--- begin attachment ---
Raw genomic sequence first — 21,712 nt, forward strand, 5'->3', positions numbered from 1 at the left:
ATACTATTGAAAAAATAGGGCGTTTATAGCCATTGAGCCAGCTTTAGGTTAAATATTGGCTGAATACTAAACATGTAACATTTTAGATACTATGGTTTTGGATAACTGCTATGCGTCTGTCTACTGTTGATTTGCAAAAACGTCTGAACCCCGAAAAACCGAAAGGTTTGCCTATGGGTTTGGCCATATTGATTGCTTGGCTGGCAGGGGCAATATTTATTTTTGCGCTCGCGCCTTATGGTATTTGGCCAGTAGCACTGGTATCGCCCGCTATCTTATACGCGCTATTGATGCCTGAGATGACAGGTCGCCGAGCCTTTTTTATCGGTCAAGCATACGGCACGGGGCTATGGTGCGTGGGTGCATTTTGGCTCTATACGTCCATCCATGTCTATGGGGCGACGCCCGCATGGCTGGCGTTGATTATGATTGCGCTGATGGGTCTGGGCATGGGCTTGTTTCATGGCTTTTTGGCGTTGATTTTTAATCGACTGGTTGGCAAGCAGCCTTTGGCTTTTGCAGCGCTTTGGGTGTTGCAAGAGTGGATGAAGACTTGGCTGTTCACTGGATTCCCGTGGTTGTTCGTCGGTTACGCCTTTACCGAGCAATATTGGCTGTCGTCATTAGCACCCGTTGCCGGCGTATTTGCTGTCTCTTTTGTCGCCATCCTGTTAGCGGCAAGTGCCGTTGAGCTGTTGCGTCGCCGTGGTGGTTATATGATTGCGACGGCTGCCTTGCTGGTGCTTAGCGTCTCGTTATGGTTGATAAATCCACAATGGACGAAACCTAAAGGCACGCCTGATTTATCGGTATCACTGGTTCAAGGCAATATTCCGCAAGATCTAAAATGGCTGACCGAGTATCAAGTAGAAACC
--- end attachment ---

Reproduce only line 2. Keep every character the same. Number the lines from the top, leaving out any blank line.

ATACTATTGAAAAAATAGGGCGTTTATAGCCATTGAGCCAGCTTTAGGTTAAATATTGGCTGAATACTAAACATGTAACATTTTAGATACTATGGTTTTGGATAACTGCTATGCGTCTGTCTACTGTTGATTTGCAAAAACGTCTGAACCCCGAAAAACCGAAAGGTTTGCCTATGGGTTTGGCCATATTGATTGCTTGGCTGGCAGGGGCAATATTTATTTTTGCGCTCGCGCCTTATGGTATTTGGCCAGTAGCACTGGTATCGCCCGCTATCTTATACGCGCTATTGATGCCTGAGATGACAGGTCGCCGAGCCTTTTTTATCGGTCAAGCATACGGCACGGGGCTATGGTGCGTGGGTGCATTTTGGCTCTATACGTCCATCCATGTCTATGGGGCGACGCCCGCATGGCTGGCGTTGATTATGATTGCGCTGATGGGTCTGGGCATGGGCTTGTTTCATGGCTTTTTGGCGTTGATTTTTAATCGACTGGTTGGCAAGCAGCCTTTGGCTTTTGCAGCGCTTTGGGTGTTGCAAGAGTGGATGAAGACTTGGCTGTTCACTGGATTCCCGTGGTTGTTCGTCGGTTACGCCTTTACCGAGCAATATTGGCTGTCGTCATTAGCACCCGTTGCCGGCGTATTTGCTGTCTCTTTTGTCGCCATCCTGTTAGCGGCAAGTGCCGTTGAGCTGTTGCGTCGCCGTGGTGGTTATATGATTGCGACGGCTGCCTTGCTGGTGCTTAGCGTCTCGTTATGGTTGATAAATCCACAATGGACGAAACCTAAAGGCACGCCTGATTTATCGGTATCACTGGTTCAAGGCAATATTCCGCAAGATCTAAAATGGCTGACCGAGTATCAAGTAGAAACC